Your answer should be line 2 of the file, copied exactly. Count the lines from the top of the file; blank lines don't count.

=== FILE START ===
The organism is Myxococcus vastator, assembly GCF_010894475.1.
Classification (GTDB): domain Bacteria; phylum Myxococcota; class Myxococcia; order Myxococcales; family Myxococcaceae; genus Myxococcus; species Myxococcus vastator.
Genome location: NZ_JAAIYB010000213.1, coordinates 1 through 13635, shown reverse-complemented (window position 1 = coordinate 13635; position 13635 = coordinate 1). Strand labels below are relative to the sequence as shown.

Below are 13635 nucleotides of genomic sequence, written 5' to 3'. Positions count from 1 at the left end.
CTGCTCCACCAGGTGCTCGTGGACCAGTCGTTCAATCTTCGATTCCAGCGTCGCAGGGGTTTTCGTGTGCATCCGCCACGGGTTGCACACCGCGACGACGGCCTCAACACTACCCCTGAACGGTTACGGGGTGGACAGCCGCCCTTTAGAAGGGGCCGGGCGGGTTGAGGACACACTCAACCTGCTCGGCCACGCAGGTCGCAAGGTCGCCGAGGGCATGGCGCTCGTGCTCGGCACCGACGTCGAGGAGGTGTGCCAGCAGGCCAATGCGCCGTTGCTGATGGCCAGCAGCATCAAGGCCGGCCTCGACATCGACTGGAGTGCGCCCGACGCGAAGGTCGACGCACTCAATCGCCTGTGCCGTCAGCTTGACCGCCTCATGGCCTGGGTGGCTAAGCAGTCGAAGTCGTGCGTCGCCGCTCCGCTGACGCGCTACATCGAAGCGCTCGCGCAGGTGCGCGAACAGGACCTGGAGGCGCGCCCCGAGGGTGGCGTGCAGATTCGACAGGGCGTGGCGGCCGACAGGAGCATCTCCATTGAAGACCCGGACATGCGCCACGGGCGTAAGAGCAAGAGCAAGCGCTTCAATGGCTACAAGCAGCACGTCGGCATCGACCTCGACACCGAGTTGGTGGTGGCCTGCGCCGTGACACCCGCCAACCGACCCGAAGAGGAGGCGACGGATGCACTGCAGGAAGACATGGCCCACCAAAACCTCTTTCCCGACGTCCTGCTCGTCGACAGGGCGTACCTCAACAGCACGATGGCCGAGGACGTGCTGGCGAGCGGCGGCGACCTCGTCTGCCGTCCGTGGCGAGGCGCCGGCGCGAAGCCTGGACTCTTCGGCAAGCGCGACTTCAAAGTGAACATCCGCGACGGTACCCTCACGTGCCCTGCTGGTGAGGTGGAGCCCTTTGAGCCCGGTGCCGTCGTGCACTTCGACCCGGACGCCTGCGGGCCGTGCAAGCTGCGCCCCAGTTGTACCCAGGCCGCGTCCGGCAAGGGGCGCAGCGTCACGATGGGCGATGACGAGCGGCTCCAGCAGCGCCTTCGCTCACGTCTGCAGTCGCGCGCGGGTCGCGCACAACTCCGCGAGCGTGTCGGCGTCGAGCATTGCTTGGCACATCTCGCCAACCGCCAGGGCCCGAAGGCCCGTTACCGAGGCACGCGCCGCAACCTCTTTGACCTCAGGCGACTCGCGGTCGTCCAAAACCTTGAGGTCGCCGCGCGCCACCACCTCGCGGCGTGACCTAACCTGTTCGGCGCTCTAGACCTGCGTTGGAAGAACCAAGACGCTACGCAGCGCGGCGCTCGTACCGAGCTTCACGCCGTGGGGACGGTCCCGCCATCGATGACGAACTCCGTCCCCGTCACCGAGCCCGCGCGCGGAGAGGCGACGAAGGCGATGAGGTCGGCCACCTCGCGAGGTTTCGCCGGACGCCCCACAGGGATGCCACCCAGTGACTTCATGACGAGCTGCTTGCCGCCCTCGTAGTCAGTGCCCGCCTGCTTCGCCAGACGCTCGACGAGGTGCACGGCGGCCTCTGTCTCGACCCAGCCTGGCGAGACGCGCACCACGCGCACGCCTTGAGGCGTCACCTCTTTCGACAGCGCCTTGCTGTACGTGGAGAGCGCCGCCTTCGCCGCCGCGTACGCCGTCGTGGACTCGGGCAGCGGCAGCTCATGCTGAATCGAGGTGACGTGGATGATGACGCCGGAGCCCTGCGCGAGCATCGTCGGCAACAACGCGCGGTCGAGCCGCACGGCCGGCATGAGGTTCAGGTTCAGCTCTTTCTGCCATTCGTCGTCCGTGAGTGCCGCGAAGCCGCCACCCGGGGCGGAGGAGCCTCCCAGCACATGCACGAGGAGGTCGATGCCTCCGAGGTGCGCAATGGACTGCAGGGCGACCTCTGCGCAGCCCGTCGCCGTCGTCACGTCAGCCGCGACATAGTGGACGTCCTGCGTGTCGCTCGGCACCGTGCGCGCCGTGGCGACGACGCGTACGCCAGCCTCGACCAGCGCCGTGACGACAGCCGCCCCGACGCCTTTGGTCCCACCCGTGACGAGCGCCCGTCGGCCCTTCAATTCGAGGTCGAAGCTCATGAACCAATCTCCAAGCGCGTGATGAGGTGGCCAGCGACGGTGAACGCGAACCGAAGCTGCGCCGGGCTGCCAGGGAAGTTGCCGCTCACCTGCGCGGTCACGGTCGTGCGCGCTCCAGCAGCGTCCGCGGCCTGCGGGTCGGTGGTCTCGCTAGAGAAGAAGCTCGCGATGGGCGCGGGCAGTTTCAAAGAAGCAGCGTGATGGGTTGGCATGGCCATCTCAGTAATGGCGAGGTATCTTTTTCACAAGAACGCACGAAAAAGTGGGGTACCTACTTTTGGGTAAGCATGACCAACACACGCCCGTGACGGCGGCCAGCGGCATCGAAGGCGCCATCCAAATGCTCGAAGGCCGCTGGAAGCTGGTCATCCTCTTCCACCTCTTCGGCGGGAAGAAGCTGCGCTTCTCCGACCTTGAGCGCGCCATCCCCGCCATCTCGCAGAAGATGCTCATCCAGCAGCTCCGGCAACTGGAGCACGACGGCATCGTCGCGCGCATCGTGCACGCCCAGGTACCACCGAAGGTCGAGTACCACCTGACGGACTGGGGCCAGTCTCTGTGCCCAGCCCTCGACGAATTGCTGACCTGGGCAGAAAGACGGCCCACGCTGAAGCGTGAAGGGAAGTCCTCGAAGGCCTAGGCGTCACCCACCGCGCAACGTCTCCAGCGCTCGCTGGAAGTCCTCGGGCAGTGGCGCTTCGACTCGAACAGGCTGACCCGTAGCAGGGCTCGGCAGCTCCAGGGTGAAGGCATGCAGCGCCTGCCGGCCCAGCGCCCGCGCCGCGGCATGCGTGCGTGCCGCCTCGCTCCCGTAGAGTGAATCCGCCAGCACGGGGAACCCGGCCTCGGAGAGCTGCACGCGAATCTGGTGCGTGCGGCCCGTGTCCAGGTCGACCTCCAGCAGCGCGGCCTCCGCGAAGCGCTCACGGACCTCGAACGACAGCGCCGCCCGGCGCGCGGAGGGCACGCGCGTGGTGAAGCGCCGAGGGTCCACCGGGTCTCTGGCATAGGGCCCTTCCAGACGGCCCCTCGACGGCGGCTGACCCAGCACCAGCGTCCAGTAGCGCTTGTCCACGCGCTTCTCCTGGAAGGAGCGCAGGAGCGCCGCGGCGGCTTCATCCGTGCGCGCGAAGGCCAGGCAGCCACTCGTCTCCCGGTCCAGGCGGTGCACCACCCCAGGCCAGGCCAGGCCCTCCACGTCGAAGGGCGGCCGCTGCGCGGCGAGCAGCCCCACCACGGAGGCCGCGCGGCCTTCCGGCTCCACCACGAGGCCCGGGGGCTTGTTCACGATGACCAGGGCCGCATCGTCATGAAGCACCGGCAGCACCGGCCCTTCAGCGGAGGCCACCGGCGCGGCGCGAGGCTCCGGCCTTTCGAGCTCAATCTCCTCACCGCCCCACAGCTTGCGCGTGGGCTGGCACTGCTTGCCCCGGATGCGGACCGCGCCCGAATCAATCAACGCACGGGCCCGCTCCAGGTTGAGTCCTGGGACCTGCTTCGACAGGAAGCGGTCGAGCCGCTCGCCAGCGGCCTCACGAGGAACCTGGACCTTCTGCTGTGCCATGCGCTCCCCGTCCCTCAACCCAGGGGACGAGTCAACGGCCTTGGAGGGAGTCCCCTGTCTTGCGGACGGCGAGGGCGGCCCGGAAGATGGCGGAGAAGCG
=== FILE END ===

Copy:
Classification (GTDB): domain Bacteria; phylum Myxococcota; class Myxococcia; order Myxococcales; family Myxococcaceae; genus Myxococcus; species Myxococcus vastator.